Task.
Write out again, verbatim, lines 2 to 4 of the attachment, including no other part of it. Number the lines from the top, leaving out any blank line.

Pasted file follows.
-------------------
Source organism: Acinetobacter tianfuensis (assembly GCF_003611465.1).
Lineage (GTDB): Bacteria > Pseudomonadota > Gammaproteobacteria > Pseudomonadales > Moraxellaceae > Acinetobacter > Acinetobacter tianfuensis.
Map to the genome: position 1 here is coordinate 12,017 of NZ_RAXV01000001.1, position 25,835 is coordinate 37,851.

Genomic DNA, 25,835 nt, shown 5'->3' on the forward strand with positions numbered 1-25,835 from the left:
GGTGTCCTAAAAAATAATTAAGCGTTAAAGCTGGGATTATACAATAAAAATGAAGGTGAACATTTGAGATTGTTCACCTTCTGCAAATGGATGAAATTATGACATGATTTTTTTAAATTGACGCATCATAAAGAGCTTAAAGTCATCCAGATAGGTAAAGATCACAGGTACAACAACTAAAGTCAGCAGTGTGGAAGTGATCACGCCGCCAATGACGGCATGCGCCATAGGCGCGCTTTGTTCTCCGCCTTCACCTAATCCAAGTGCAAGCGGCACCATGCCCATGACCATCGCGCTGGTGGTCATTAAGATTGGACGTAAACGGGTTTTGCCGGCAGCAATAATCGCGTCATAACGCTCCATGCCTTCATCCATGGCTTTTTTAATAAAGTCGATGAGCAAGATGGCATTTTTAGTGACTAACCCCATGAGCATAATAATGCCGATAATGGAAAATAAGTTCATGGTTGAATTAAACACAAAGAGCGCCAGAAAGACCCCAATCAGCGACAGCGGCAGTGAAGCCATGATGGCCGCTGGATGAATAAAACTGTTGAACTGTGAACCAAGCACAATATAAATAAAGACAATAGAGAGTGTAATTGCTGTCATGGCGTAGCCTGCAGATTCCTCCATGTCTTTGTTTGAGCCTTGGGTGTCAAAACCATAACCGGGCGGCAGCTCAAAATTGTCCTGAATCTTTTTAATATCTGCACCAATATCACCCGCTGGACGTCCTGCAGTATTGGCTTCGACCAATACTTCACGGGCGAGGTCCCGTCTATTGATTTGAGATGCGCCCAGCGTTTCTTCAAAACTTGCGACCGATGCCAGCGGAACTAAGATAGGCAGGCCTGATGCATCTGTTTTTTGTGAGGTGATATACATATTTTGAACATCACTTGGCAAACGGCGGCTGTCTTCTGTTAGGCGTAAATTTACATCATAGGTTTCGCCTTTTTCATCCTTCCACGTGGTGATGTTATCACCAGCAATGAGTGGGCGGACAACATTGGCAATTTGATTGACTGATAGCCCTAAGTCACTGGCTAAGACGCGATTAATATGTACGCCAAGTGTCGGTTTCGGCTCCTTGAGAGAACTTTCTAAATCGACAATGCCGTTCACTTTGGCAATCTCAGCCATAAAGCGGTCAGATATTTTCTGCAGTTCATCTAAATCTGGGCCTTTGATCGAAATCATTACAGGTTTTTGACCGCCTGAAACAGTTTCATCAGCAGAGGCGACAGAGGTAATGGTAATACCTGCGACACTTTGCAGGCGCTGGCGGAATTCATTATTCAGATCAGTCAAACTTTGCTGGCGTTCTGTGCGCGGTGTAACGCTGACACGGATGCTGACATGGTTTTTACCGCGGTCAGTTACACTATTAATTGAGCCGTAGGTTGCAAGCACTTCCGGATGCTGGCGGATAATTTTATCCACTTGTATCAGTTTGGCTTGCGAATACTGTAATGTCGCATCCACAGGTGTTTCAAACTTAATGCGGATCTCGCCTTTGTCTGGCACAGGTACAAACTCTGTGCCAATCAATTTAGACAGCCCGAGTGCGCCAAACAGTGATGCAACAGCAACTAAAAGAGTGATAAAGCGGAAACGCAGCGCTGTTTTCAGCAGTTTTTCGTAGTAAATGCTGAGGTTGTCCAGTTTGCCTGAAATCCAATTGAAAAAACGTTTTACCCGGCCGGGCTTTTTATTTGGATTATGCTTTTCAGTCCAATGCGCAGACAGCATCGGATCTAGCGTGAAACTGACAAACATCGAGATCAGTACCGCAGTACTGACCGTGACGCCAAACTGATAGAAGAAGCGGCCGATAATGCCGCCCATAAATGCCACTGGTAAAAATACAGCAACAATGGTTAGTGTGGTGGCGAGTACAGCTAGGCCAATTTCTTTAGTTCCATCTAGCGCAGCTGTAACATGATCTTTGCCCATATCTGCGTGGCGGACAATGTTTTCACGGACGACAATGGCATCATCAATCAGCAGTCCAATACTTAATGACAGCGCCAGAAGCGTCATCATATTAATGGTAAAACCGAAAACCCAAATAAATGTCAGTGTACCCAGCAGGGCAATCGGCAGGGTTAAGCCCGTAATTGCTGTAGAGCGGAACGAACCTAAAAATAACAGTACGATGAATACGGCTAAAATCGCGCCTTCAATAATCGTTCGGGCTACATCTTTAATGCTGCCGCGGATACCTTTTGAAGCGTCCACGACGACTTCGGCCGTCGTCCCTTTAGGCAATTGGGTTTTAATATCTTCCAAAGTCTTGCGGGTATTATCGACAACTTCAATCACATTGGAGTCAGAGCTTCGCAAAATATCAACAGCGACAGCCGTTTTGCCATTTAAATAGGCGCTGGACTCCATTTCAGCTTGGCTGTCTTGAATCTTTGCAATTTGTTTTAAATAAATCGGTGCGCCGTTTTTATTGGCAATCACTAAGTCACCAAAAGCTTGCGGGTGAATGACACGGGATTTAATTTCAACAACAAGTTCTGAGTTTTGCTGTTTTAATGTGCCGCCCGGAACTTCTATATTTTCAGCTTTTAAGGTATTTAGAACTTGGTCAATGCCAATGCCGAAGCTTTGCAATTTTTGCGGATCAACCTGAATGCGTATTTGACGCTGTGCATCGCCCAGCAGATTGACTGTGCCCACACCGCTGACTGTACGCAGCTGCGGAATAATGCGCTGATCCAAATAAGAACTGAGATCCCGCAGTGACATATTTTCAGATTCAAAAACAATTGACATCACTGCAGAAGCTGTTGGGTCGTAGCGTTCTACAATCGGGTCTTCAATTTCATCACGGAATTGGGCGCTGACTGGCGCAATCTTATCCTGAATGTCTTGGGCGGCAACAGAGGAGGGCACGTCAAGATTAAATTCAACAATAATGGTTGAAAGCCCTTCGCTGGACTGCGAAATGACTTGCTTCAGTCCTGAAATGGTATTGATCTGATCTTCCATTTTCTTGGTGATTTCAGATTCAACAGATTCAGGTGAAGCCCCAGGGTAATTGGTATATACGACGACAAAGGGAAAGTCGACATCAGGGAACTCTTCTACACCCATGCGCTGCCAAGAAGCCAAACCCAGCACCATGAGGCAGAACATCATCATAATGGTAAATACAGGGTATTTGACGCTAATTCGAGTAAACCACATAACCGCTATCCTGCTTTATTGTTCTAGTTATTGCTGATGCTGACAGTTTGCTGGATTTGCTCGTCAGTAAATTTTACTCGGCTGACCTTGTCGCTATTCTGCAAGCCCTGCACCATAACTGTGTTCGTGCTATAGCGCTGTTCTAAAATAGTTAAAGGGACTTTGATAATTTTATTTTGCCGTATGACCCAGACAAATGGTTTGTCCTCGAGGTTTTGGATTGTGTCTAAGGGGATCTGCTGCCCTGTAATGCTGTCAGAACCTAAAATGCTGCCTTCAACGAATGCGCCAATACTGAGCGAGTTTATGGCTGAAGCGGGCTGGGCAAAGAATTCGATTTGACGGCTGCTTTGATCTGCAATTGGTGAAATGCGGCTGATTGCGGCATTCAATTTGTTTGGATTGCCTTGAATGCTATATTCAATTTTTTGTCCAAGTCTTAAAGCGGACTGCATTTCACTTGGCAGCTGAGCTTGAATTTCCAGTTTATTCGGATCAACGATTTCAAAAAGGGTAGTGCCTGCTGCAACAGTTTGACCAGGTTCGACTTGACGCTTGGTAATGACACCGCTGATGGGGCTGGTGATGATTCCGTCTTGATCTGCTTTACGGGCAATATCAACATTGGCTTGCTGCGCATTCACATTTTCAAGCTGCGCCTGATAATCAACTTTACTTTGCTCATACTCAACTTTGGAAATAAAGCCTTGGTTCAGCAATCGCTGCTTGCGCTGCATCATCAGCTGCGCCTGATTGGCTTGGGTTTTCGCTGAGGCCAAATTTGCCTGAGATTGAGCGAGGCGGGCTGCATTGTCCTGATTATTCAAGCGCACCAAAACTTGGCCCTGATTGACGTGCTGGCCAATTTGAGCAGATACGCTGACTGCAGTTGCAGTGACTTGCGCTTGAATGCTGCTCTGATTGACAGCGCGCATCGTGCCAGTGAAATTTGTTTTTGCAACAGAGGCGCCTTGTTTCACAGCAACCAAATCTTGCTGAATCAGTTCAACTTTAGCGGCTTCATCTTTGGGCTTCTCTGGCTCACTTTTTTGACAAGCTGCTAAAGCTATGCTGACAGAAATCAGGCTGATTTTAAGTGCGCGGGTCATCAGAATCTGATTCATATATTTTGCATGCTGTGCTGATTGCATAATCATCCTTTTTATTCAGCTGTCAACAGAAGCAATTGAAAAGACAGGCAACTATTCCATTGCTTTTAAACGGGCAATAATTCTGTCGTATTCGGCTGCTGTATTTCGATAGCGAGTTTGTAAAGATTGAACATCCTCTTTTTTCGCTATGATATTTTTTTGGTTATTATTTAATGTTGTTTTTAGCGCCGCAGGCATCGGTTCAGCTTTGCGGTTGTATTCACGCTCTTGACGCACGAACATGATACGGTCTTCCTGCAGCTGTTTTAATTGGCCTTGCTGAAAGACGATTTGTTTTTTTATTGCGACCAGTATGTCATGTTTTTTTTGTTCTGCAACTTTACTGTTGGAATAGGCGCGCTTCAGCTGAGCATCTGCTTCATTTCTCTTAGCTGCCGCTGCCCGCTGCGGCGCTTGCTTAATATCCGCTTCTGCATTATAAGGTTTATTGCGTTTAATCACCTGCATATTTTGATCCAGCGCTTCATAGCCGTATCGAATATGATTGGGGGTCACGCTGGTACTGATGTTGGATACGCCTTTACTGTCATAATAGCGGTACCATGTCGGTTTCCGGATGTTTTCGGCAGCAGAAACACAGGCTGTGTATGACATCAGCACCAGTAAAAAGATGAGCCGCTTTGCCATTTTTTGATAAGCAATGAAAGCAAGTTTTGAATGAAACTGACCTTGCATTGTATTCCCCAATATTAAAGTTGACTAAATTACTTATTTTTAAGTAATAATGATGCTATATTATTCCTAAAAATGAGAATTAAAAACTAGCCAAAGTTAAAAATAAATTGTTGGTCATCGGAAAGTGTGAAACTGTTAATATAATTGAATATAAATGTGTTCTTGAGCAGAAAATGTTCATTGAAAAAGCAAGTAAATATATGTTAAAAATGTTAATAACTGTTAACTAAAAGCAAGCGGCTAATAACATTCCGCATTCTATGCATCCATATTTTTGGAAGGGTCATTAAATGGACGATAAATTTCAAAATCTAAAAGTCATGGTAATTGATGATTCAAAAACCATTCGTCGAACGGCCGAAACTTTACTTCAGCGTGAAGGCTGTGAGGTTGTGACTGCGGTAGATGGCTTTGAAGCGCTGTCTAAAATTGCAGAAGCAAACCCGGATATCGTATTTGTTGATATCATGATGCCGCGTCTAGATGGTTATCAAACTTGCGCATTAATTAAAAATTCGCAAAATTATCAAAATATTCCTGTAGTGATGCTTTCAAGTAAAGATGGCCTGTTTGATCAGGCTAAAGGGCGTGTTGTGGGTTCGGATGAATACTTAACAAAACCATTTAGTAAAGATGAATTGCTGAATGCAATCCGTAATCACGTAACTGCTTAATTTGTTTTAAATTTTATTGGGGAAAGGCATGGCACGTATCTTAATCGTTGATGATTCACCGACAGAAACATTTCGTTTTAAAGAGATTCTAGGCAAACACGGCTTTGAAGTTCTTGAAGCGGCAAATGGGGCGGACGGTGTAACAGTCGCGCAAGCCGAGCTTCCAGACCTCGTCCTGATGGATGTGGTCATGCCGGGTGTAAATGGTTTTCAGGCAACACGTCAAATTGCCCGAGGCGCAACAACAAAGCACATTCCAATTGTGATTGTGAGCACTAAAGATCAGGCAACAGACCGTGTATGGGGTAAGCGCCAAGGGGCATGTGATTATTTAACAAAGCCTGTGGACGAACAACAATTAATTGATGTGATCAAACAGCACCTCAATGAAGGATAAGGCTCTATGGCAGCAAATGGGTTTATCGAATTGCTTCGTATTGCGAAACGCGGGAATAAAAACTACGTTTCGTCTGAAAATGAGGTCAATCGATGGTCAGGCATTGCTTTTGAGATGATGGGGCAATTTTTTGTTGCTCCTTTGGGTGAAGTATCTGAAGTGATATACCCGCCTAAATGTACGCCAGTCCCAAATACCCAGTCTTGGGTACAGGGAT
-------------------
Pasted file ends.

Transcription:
Lineage (GTDB): Bacteria > Pseudomonadota > Gammaproteobacteria > Pseudomonadales > Moraxellaceae > Acinetobacter > Acinetobacter tianfuensis.
Map to the genome: position 1 here is coordinate 12,017 of NZ_RAXV01000001.1, position 25,835 is coordinate 37,851.

Genomic DNA, 25,835 nt, shown 5'->3' on the forward strand with positions numbered 1-25,835 from the left: